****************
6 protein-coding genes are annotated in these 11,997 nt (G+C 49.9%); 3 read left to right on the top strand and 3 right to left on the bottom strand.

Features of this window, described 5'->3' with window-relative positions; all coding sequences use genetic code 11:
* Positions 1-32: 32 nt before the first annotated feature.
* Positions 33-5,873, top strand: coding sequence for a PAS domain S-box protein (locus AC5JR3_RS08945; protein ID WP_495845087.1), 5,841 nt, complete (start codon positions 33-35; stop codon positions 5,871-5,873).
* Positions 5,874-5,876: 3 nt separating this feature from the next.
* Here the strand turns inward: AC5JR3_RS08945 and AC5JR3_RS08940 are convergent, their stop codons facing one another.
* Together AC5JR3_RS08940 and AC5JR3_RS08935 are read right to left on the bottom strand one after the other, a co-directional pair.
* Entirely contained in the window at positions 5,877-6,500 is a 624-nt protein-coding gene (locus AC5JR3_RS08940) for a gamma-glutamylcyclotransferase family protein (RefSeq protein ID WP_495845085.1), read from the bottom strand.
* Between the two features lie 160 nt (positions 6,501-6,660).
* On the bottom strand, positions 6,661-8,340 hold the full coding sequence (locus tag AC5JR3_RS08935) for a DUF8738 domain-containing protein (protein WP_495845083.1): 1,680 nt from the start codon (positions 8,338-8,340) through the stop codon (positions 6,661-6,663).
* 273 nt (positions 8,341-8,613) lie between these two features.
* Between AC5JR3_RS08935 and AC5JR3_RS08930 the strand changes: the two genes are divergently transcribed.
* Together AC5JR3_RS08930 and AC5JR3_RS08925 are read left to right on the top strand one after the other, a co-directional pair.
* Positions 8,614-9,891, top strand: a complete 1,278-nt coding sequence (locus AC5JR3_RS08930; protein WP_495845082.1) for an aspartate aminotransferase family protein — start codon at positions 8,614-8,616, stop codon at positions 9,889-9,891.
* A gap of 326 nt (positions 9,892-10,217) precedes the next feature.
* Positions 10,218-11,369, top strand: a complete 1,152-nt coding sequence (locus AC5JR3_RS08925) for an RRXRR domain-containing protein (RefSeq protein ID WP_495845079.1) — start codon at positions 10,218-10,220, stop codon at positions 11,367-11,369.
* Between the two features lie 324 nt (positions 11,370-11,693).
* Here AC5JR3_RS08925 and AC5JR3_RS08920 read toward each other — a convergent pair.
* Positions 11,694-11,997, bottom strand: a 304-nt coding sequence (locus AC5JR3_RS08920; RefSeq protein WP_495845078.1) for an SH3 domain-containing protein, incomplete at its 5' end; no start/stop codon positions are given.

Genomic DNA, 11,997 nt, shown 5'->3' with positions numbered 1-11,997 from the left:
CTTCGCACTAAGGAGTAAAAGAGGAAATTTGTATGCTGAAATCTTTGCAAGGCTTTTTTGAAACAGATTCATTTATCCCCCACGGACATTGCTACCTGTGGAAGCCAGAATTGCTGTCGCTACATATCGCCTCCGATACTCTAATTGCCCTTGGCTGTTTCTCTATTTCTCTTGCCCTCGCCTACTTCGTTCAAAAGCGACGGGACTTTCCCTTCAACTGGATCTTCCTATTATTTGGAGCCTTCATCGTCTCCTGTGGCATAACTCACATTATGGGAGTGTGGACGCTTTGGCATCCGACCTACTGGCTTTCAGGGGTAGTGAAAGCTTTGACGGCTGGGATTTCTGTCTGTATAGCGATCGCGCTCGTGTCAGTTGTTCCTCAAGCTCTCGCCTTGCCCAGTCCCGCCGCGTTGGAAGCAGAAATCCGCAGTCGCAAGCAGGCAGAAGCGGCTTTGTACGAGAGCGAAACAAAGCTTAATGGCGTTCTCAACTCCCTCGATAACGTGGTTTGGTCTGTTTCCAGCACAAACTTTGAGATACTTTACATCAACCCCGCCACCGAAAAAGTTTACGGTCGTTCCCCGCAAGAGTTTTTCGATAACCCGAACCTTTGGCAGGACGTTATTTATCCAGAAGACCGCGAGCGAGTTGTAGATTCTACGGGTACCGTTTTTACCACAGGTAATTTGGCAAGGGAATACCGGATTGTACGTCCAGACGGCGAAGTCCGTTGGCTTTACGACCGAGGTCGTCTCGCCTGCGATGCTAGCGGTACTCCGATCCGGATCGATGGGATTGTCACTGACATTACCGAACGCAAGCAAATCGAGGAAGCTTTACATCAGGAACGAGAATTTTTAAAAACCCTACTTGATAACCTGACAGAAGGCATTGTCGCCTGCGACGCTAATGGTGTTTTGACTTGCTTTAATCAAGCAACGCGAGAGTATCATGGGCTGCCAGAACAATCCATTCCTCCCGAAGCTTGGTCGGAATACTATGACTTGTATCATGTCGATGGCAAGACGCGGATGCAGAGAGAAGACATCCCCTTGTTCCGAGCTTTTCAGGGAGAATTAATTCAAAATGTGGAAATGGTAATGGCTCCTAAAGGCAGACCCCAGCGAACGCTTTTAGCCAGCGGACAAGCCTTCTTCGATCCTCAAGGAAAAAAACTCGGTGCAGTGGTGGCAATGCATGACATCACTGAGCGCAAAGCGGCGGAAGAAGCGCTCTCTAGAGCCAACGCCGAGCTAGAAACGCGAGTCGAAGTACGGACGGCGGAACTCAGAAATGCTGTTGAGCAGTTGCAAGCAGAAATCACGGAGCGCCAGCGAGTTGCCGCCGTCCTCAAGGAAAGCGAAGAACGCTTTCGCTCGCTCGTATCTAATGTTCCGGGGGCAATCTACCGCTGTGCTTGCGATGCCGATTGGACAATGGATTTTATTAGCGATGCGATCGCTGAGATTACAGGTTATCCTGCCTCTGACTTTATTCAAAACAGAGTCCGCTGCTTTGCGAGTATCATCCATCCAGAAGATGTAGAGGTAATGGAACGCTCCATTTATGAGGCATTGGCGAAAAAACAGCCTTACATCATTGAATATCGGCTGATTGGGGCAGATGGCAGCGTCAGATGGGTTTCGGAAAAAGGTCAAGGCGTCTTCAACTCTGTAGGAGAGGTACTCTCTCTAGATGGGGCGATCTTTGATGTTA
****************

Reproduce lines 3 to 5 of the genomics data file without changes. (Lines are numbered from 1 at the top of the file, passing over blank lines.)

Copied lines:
* Positions 1-32: 32 nt before the first annotated feature.
* Positions 33-5,873, top strand: coding sequence for a PAS domain S-box protein (locus AC5JR3_RS08945; protein ID WP_495845087.1), 5,841 nt, complete (start codon positions 33-35; stop codon positions 5,871-5,873).
* Positions 5,874-5,876: 3 nt separating this feature from the next.